Submitted to: Transboundary and Emerging Diseases
Publication Type: Peer reviewed journal
Publication Acceptance Date: 5/14/2014
Publication Date: 7/23/2014
Publication URL: http://handle.nal.usda.gov/10113/59856
Citation: Ramey, A., Walther, P., Link, P., Poulson, R., Wilcox, B., Newsome, G., Spackman, E., Brown, J., Stallknecht, D. 2014. Optimizing surveillance for South American origin influenza A viruses along the United States Gulf Coast through genomic characterization of isolates from blue-winged teal (Anas discors) . Transboundary and Emerging Diseases. doi: 10.1111/tbed.12244. Interpretive Summary: It is not well known how avian influenza virus moves among ducks between North and South America. Genetic analyses were conducted on avian influenza virus isolates from species of ducks (blue winged teal) which migrate between North and South America to track how the virus moves in the western hemisphere. The virus was genetically distinct from ducks in southern South America (e.g. Argentina) versus viruses from central America and North America which were more closely related. The dissemination of the virus through the Americas is likely affected by geographical features which separate the duck populations, thus keeping the viruses separate. This provides important information on the ecology of avian influenza in natural host species.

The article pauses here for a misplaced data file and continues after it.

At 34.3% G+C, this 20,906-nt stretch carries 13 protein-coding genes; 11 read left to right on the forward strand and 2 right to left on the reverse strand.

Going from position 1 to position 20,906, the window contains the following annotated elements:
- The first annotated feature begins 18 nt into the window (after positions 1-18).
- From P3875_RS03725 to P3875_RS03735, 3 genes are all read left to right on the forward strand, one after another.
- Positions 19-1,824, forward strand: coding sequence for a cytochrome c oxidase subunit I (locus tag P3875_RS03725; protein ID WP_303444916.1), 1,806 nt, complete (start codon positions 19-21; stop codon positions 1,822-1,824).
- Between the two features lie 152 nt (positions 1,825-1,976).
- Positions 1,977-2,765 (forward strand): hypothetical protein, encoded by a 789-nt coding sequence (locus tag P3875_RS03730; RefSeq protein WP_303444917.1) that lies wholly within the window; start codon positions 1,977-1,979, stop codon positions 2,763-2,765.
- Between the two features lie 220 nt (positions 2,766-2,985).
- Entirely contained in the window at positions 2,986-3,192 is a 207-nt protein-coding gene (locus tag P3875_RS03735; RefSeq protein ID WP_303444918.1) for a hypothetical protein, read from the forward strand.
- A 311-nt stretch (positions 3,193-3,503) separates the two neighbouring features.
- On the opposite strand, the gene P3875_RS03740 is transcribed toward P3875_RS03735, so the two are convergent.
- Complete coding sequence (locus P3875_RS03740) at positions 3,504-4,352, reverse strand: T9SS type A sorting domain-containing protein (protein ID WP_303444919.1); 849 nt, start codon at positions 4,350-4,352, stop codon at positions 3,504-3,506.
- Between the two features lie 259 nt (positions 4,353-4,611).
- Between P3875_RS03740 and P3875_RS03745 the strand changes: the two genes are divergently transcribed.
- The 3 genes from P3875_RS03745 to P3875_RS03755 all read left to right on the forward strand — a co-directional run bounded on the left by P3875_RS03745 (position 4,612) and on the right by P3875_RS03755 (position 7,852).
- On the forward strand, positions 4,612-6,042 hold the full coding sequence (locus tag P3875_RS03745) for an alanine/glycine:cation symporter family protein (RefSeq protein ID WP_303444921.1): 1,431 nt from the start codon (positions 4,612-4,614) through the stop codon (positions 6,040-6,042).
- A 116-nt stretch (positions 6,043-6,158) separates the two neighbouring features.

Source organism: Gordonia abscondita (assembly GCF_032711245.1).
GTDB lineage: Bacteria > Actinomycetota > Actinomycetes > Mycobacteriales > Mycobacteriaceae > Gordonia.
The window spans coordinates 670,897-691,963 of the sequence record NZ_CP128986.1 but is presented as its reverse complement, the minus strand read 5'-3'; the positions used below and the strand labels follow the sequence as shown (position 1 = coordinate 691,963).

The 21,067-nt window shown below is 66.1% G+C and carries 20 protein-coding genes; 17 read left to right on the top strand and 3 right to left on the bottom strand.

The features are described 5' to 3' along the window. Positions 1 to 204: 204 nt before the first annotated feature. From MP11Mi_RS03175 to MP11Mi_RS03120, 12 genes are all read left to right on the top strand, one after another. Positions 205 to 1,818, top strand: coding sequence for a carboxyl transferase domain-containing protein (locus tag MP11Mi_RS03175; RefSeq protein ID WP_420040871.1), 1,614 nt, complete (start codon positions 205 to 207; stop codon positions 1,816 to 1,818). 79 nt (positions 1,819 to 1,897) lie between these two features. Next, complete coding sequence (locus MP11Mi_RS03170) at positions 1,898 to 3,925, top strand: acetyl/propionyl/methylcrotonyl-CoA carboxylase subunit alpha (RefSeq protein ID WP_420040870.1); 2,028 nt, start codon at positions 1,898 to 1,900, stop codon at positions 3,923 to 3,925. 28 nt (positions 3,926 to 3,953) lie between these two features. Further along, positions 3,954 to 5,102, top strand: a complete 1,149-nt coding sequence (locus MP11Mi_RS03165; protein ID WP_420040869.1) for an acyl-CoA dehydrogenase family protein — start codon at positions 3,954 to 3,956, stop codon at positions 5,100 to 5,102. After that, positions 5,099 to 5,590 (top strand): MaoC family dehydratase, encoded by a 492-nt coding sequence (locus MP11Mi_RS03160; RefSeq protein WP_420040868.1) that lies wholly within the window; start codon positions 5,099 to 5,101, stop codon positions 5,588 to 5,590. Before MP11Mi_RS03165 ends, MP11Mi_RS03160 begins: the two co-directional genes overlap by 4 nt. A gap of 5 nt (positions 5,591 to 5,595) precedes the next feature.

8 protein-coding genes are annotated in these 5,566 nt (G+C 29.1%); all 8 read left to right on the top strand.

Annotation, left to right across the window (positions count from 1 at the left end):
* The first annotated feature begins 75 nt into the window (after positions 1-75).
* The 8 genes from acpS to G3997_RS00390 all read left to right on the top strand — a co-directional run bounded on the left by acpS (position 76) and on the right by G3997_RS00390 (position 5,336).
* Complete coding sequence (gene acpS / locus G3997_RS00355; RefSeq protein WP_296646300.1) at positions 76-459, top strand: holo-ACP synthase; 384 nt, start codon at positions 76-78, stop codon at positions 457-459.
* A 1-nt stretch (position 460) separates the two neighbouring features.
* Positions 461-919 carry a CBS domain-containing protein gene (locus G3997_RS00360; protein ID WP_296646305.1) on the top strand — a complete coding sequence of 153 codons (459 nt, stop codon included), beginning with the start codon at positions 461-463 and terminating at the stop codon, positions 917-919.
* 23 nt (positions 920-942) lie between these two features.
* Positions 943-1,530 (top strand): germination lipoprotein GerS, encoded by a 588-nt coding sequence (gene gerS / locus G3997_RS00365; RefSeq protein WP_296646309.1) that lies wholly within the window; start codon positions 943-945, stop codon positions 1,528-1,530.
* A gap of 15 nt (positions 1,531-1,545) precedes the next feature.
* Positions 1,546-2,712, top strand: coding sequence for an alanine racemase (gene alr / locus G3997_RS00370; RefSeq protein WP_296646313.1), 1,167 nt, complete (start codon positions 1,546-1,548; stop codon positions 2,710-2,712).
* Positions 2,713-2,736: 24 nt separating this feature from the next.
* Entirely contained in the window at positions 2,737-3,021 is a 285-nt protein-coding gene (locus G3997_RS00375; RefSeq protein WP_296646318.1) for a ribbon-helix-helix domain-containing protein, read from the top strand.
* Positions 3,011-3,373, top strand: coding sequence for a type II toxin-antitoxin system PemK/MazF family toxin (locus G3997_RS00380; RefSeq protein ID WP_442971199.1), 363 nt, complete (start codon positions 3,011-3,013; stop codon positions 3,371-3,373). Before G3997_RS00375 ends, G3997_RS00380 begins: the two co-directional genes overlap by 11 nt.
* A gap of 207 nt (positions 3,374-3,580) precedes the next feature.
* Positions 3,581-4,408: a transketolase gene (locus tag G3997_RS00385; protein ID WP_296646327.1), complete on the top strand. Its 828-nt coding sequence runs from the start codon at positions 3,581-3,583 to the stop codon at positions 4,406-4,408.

Technical Abstract: Relative to research focused on intercontinental viral exchange between Eurasia and North America, less attention has been directed towards understanding the redistribution of influenza A viruses (IAVs) by wild birds between North America and South America. In this study, we genomically characterized 45 viruses isolated from blue-winged teal (Anas discors) along the Texas and Louisiana Gulf Coast during March of 2012 and 2013, coincident with northward migration of this species from Neotropical wintering areas to breeding grounds in the United States and Canada. No evidence of South American lineage genes were detected in IAVs isolated from blue-winged teal supporting restricted viral gene flow between the United States and southern South America. However, it is plausible that blue-winged teal redistribute IAVs between North American breeding grounds and wintering areas throughout the Neotropics, including northern South America, and that viral gene flow is limited by geographical barriers further south (e.g. the Amazon Basin). Surveillance for the introduction of IAVs from Central America and northern South America into the United States may be further optimized through genomic characterization of viruses resulting from coordinated, concurrent sampling efforts targeting blue-wing teal and sympatric species throughout the Neotropics.